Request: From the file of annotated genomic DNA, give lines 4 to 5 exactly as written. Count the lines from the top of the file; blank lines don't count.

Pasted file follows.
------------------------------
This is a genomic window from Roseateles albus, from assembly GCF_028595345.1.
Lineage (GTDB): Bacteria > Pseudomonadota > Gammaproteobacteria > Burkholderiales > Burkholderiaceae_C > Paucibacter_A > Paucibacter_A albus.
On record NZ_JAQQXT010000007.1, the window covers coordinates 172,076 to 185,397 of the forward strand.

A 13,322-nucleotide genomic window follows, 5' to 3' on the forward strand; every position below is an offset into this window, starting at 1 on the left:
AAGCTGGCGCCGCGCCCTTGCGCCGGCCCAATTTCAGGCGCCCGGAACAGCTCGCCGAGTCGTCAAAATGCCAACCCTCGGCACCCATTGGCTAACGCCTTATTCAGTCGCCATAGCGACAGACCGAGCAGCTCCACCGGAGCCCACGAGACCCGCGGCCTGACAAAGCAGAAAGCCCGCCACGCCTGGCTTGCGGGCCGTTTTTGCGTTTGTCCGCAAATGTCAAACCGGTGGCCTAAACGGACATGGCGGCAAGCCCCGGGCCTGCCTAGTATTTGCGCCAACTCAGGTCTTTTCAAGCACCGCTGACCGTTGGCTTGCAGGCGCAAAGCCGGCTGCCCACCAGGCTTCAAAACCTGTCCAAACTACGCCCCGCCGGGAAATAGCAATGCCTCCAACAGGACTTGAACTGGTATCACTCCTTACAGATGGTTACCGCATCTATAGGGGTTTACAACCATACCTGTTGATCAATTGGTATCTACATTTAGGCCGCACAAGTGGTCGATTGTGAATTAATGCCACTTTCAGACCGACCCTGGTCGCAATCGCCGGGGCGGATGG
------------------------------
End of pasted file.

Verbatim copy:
A 13,322-nucleotide genomic window follows, 5' to 3' on the forward strand; every position below is an offset into this window, starting at 1 on the left:
AAGCTGGCGCCGCGCCCTTGCGCCGGCCCAATTTCAGGCGCCCGGAACAGCTCGCCGAGTCGTCAAAATGCCAACCCTCGGCACCCATTGGCTAACGCCTTATTCAGTCGCCATAGCGACAGACCGAGCAGCTCCACCGGAGCCCACGAGACCCGCGGCCTGACAAAGCAGAAAGCCCGCCACGCCTGGCTTGCGGGCCGTTTTTGCGTTTGTCCGCAAATGTCAAACCGGTGGCCTAAACGGACATGGCGGCAAGCCCCGGGCCTGCCTAGTATTTGCGCCAACTCAGGTCTTTTCAAGCACCGCTGACCGTTGGCTTGCAGGCGCAAAGCCGGCTGCCCACCAGGCTTCAAAACCTGTCCAAACTACGCCCCGCCGGGAAATAGCAATGCCTCCAACAGGACTTGAACTGGTATCACTCCTTACAGATGGTTACCGCATCTATAGGGGTTTACAACCATACCTGTTGATCAATTGGTATCTACATTTAGGCCGCACAAGTGGTCGATTGTGAATTAATGCCACTTTCAGACCGACCCTGGTCGCAATCGCCGGGGCGGATGG